Art in the Family: An excerpt from Kellie Jones's "EyeMinded: Living and Writing Contemporary Art"

Studio Museum

The following is a selection of excerpts from the Introduction to Kellie Jones’s EyeMinded: Living and Writing Contemporary Art, titled “Art in the Family.” Make sure to join us on January 26 for our public program Books & Authors: Dr. Kellie Jones in conversation with Hettie Jones.

What I want to think about here is how art objects, and the activities around their making and display—in exhibition, homes, studios—as well as their materiality and life, are integral to forming relationships, connections, and kinship among sometimes diverse constituencies. How is art a connective force, a glue between people, creating the sense of community whole but also of family and affiliation? Indeed how does the circulation of art forms in public and private arenas create dialogues and sites of collectivity, personal and communal meaning, and how are these formations part of how we craft individual and larger social and political involvements? How do objects coalesce a public, create a life for artists and audiences and a circle of friendships from the particular to the collective? In what ways does art become a catalyst for the invention of forms of and places for modes of familial and civic recognition and representation?

Trying to think through concepts of family and community and how these might intersect with and inflect notions of art, I picked up Barack Obama’s book Dreams of My Father (1995). Inspired by his missives from the campaign trail, I turned to the president’s writing because of our generational link and similar biographies. We were both born and raised in the United States in the urban, multiracial settings of Honolulu and New York City respectively. We had mixed ethnic backgrounds with one Black and white parent, though his was certainly the more complex transnational context with Kenya, Kansa, and Indonesia as part of the picture, as opposed to my Newark, New Jersey, and Brooklyn, New York roots. Our histories (and perhaps those of our generation) led us to ideas of politics and community in different valences. (Plus we both married cool people from Chicago!)

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What theory many times did not acknowledge was the politics and struggles on the ground that forced actual inclusion rather than just its understanding as an intellectual construct. Rights movements of the 1960s and 1970s were battles for equity and visibility in social and cultural spheres. Protests by artists against the museum status quo led to the unlocking of these cultural citadels. This same energy also led to the development of alternative nonprofit galleries and ethnically specific museums.

Such social action opened up places for a wide array of artists to exist, show, and develop. At the same time there was the insistence on equivalent curatorial and critical voices, and understanding of the need to expand what constituted expertise to frame an emerging discourse, which is where I felt my contribution lay. I was drawn to museums and curatorial and critical practices as a way to support artists and culture generally. There was a role for cultural workers. Yet in retrospect it was also transgenerational inheritance: seeing art and culture as activist, as modes in which to move society forward.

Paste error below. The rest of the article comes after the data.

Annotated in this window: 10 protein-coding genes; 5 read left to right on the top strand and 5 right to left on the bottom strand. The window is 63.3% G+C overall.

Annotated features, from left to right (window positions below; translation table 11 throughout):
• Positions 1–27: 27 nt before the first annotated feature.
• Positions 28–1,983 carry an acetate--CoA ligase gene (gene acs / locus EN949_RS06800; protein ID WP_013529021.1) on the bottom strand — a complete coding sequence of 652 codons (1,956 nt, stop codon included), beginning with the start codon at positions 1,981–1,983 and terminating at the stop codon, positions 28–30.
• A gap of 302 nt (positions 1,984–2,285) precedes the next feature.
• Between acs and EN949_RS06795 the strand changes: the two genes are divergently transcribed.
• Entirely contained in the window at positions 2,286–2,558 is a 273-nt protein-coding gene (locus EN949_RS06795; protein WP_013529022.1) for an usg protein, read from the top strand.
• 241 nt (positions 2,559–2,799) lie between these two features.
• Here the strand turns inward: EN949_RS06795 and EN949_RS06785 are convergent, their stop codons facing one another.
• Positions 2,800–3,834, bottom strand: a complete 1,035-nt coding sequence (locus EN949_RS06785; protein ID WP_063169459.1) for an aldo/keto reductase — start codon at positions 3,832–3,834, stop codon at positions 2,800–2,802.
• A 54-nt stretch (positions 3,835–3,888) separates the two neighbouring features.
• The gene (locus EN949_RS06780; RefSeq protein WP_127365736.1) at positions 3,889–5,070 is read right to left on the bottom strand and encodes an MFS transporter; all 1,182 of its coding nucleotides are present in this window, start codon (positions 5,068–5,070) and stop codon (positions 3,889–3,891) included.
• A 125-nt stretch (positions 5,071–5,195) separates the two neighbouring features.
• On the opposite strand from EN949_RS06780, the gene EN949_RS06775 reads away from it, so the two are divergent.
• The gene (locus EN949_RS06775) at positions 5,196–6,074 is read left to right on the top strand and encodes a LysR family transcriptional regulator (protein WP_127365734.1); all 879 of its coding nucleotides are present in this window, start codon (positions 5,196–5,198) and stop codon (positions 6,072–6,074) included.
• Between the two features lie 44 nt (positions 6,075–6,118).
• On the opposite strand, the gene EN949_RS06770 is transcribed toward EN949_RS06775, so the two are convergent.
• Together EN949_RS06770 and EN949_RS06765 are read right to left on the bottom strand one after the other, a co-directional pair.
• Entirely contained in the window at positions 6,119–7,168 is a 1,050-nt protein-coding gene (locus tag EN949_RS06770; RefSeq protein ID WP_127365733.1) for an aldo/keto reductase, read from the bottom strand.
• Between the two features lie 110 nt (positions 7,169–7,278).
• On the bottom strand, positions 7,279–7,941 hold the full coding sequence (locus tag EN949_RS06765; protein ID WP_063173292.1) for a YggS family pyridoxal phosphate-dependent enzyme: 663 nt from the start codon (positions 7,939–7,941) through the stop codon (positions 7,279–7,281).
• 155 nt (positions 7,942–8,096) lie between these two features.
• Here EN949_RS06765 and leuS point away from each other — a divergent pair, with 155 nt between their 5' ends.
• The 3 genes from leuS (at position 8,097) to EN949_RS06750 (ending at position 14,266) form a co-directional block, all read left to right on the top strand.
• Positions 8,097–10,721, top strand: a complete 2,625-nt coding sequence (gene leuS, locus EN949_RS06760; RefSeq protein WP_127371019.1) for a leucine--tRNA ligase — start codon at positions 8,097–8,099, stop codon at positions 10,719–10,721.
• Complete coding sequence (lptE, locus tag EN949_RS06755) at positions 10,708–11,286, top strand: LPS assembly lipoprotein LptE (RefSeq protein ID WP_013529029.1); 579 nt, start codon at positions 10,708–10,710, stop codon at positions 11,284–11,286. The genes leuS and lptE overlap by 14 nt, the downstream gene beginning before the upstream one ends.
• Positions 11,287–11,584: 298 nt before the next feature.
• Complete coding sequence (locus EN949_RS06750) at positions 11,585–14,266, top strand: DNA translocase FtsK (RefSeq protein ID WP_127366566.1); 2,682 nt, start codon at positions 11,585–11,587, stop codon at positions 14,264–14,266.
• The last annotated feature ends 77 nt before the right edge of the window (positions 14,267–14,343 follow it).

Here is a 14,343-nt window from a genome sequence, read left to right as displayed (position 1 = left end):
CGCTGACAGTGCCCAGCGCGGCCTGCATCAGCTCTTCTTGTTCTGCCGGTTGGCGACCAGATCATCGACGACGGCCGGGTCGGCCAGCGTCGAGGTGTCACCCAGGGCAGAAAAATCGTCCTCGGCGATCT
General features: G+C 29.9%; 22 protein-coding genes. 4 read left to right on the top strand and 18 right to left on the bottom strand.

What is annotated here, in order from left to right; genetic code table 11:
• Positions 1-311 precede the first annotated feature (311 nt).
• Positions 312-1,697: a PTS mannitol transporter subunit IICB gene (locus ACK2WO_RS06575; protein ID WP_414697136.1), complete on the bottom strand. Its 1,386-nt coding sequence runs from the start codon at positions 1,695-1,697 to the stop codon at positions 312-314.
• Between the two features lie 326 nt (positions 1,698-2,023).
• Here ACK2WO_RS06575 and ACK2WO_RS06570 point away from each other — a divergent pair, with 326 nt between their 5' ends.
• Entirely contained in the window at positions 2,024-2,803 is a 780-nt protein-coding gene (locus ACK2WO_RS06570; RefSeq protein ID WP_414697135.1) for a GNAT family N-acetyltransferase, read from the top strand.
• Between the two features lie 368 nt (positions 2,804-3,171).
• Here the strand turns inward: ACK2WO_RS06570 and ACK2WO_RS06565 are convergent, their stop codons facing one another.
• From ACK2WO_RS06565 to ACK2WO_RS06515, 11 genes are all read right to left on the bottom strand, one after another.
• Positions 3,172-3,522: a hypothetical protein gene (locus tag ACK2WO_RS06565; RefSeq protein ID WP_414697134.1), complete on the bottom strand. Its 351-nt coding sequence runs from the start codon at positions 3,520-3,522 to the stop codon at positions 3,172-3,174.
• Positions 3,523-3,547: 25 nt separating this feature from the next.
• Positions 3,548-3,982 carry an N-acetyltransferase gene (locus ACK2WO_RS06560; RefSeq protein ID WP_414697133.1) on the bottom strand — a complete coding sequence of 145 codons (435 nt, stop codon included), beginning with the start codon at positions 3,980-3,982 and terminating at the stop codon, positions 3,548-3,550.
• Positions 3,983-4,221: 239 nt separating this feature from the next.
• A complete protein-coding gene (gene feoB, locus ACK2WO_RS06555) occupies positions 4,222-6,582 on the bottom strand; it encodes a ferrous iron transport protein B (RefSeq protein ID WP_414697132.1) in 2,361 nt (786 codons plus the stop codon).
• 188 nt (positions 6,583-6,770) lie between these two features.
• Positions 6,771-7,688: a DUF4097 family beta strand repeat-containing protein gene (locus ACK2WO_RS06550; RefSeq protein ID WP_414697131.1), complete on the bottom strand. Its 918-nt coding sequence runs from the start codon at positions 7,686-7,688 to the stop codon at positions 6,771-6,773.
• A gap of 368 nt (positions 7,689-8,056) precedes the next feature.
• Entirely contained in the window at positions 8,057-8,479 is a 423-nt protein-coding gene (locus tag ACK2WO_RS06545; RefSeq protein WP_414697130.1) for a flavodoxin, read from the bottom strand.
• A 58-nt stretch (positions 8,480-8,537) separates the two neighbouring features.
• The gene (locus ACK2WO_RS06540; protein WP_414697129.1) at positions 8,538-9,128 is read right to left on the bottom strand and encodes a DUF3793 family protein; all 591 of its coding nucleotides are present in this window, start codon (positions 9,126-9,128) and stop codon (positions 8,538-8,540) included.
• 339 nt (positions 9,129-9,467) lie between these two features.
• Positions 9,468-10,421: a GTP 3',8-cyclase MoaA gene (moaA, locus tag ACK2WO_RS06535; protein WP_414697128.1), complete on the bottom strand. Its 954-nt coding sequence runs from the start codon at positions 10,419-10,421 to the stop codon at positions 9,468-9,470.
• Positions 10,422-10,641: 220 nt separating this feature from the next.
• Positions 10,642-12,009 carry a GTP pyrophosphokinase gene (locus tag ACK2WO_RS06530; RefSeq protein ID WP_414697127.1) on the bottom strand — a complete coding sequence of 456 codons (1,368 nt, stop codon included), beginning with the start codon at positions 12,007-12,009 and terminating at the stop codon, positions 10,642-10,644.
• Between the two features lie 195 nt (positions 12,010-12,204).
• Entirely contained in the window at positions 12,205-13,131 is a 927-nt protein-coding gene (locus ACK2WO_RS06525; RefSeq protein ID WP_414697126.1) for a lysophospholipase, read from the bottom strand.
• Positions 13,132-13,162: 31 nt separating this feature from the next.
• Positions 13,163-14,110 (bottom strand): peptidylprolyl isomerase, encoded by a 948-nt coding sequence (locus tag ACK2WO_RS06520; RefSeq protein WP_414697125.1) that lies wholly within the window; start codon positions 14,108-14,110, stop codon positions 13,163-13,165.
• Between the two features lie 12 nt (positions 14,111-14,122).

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Organizing my own essays spurred me to think about how art makes community and how this was manifest in my own life of writing. How the art object’s movements from studio to museum or gallery in the twists and turns form public to private accumulates and draws community over time. I wondered how my practice might have performed the same actions: both reflecting family traditions (if intellectual ones) and coalescing and building a new world, understanding writing and culture generally as a vocation, intellectual voyage, and political charge. These thoughts brought me to the notion of community archives: theorizing how artistic communities—be they families of origin, groups, movements, neighborhoods, and so on—create and theorize their pasts, illuminating the dialogic among individuals and the collectives to which they belong, and in which artistic meaning is derived. And seeing this idea of community archives posited in opposition to the official text or document, positioning the notion of the fragmentary versus holistic monuments, as well as the conceptions of muticulture against that of a single calcified monoculture. Pieces written into and from the world, carrying knowledge of that time and moment embedded in them and in this way narrating the story of their migration, their history, and time in the world in form as was as content.

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Art, like family photography, “is not just about how the family looks in the pictures: it’s also about how the pictures look in the family.” That is the manner in which sculpture, painting and other forms mediate the intersection of human gazes and needs. It is how we recognize the power, desire, and possibilities as well as the uncertainties and vulnerabilities that settle on objects and the methods and actions we find to maintain the emotional connection that flows between us there. It is thinking about the contexts in which art can “reactivate and rembody more distant social/national and archival/ cultural memorial structures by reinvesting them with resonant individuals and familial forms of meditation and aesthetic expression,” its role in communal life, tradition, and patterns of remembrance. (Marianne Hirsch, “The Generation of Postmemory,” Poetics Today 29 (1) (2008): 111)  These are among art’s gifts, its ability to provide a manner for people to see, know, and understand themselves in the world.

Copyright Duke University Press